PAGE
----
When local technology leaders easily dismiss a new cheerleading campaign for the region, you know Washington has arrived as a high-tech center.
The Board of Trade's Greater Washington Initiative has hired an ad agency to devise an $800,000 "awareness" campaign for the area. Watch for print and radio ads to start appearing in early 2000. First they'll run in town, then in competing tech centers including Austin, Boston and Silicon Valley.
Obviously, if you're advertising the region, you've got to call it something, which again raises the controversy of whether Washington needs its own catchy tech name. Over the years various groups have floated names such as "Netplex," "Mid-Atlantech" and the especially strange "Beltway Bandwidth." Then there's "Silicon Dominion," championed by some Virginians but protested by the Maryland and D.C. tech communities -- as well as those who point out that, well, not much silicon is produced here.
(Don't read anything into the fact that we've titled this column "Digital Capital." I'm staying neutral in this race.)
But beyond the name game, some in the tech community are grumbling about the awareness campaign, saying that what's happening here simply speaks for itself.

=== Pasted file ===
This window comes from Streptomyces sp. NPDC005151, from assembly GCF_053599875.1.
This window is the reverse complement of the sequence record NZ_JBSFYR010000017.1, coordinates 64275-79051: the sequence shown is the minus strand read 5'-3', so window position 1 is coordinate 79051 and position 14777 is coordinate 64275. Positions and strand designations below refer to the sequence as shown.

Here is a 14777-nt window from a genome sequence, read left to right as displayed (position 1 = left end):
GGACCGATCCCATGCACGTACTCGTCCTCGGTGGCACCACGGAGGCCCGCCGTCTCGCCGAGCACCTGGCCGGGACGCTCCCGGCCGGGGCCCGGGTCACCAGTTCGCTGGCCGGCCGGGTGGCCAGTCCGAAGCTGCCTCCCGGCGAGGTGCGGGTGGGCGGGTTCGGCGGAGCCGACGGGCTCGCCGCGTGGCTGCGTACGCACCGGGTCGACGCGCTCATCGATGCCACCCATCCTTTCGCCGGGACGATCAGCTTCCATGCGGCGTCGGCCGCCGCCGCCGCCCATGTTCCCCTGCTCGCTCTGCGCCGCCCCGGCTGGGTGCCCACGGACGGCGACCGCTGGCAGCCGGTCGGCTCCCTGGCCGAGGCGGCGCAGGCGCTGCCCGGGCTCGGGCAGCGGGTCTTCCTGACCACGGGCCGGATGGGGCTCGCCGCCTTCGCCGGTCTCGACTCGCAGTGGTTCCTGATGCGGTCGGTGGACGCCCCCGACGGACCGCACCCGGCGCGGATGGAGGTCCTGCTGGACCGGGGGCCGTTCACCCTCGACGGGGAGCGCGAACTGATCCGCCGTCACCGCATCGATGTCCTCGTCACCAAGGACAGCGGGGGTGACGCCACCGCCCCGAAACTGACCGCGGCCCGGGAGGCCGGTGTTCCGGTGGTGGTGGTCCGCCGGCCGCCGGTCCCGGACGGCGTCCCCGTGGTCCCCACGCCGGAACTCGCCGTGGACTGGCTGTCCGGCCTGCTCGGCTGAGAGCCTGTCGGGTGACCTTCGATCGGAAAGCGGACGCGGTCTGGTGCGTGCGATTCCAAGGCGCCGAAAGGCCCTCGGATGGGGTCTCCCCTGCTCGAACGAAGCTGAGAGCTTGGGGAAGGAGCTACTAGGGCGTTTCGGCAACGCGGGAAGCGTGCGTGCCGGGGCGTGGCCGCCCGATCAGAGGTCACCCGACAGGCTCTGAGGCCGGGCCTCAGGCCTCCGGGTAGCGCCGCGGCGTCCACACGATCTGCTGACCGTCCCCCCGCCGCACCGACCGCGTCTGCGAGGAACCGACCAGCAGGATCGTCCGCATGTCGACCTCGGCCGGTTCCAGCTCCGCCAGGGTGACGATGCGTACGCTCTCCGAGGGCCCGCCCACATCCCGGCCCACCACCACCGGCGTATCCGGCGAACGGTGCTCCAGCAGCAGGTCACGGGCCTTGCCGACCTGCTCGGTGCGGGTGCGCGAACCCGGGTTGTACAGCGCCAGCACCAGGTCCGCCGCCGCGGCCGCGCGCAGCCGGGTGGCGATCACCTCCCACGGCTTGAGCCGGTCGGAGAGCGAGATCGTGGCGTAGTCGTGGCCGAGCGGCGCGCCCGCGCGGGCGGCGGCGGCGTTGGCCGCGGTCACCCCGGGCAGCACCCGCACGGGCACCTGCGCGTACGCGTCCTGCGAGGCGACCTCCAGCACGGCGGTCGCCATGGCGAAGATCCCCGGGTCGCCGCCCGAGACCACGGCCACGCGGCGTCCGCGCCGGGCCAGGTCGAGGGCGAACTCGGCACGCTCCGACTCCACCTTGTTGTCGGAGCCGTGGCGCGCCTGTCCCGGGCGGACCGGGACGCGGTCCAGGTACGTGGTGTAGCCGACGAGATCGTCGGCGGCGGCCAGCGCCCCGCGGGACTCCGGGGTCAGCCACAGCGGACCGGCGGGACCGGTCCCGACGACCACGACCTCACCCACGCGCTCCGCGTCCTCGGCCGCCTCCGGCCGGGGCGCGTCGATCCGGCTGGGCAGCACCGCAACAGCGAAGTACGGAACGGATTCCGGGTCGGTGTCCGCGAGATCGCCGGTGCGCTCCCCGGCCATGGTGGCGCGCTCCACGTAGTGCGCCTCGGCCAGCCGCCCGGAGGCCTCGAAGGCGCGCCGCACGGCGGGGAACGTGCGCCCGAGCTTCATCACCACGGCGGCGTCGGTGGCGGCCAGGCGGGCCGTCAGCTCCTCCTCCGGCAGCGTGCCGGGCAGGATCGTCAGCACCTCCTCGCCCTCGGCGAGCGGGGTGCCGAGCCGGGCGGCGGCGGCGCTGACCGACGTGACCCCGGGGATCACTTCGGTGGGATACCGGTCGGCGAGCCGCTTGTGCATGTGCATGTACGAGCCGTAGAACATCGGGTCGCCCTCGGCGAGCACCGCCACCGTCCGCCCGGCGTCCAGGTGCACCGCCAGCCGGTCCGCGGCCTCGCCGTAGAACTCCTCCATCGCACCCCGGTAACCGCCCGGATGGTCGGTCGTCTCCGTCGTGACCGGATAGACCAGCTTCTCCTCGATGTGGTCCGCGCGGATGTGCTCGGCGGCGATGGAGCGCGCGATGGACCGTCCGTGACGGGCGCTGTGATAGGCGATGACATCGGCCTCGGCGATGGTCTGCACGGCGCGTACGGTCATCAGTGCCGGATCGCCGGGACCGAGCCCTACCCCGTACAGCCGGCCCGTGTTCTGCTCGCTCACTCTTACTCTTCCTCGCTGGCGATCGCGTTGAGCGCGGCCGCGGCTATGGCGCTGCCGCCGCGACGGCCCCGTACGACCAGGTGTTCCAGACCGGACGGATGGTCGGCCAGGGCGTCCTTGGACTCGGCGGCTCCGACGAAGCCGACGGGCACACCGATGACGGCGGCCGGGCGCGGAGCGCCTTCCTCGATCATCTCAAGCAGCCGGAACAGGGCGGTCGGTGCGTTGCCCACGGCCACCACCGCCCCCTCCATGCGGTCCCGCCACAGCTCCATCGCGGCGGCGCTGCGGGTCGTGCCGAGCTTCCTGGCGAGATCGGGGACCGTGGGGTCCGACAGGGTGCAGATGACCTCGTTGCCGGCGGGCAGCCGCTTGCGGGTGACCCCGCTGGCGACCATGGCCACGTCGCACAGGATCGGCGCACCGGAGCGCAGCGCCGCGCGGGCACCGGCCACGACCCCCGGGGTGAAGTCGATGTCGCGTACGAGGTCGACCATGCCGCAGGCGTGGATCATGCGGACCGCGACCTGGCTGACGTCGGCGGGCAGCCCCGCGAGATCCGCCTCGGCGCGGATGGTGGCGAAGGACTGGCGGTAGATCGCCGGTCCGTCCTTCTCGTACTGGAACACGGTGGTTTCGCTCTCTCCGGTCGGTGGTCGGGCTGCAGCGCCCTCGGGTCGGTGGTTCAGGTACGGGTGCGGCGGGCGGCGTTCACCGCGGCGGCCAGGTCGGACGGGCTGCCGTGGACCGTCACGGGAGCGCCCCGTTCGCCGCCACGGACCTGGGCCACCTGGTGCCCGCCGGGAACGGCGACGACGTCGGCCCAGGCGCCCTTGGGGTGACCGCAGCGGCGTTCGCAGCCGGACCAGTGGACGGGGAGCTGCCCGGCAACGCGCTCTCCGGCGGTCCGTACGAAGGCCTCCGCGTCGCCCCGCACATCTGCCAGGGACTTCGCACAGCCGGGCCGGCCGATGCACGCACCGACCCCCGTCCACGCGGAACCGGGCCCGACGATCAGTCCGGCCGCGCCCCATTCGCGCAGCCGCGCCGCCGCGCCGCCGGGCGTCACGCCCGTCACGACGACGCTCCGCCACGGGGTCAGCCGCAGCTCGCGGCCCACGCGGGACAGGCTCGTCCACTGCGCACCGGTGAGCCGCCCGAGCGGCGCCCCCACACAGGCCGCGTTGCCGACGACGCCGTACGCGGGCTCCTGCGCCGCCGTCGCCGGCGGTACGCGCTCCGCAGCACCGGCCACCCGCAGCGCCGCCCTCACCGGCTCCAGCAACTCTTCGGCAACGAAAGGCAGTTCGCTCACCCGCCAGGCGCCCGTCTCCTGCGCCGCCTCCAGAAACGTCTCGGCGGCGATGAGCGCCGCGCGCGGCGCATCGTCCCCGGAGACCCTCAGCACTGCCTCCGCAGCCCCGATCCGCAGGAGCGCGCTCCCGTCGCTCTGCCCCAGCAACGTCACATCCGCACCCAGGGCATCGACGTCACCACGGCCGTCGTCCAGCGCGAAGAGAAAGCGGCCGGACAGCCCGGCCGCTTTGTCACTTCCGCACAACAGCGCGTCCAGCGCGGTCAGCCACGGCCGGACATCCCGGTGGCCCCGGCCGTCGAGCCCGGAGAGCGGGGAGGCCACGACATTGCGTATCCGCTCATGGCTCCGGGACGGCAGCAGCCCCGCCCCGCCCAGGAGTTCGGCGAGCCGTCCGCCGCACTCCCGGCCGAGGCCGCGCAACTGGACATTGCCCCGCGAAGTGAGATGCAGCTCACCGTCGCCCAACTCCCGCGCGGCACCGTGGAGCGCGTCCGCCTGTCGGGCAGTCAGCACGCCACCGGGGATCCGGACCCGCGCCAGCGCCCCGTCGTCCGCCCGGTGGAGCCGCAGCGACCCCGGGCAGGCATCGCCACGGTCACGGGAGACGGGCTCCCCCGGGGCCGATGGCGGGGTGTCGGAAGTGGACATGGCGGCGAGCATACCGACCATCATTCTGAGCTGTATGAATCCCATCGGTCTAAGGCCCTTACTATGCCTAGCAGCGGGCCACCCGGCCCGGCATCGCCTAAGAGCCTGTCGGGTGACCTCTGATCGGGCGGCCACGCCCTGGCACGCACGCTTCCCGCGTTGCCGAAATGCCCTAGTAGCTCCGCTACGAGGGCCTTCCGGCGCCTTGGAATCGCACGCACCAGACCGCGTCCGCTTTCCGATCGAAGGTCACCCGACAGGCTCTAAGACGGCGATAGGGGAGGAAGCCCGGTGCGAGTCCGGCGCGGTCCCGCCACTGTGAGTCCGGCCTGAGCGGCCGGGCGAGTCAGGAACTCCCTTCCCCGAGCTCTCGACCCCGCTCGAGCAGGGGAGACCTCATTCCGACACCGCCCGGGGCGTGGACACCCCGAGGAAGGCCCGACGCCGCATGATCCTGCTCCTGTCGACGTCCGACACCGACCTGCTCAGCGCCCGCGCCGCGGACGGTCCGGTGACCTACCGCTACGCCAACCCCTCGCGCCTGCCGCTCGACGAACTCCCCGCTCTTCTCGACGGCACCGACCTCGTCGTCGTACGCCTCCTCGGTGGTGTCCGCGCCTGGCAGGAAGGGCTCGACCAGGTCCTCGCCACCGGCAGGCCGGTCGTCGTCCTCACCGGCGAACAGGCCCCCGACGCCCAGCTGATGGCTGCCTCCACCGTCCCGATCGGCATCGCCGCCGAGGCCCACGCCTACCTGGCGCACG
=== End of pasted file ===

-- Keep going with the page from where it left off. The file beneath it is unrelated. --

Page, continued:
"When you try to market yourself most people ignore you," says Mario Morino, chairman of the Morino Institute and a local technology investor.
Still, everyone's getting image conscious, from Boston's "The.Commonwealth" (that's "dotcommonwealth") and Los Angeles' "Digital Coast." In Washington, we're as guilty of this creativity-by-committee stuff as anyone, spending millions to brand, package and otherwise make digestible what some call a revolution. Five years ago, the Greater Washington Initiative tried the same thing in a campaign that also cost several hundred thousand dollars.
Jack McLean, who led the GWI from its inception in 1994 to 1998, remembers the last branding frenzy well. The name game, he says, is a "fool's errand." "We're not the next anything, we're the first something," he says.
Russ Ramsey, president of investment bank Friedman, Billings, Ramsey Group Inc. in Arlington, says things have changed dramatically since the last advertising push. "The substance is here," says Ramsey. "It probably wasn't four years ago."
Thanks to successful initial public offerings, venture fairs and start-ups, "the branding is already happening on its own," he says.
But the GWI thinks Washington doesn't know itself. "There's a need for the local community to be educated about the new economy," says Marie Tibor of the GWI. "Until we sell ourselves we can't sell others."
When his ad agency was researching the area, says Joe Paulini, chief executive of the Rainmaker Creative Thinking of Reston, he found that not everyone knew the story of Washington as a technology center.
Maybe that's because it's so complex. But there's a work force shortage going on and Washington has to get the word out that it's no longer a one-industry town. Or that college kid, flipping through the pages of some magazine, might just move to one of those other yet-unnamed tech centers in the country.
Shannon Henry's e-mail address is firstname.lastname@example.org.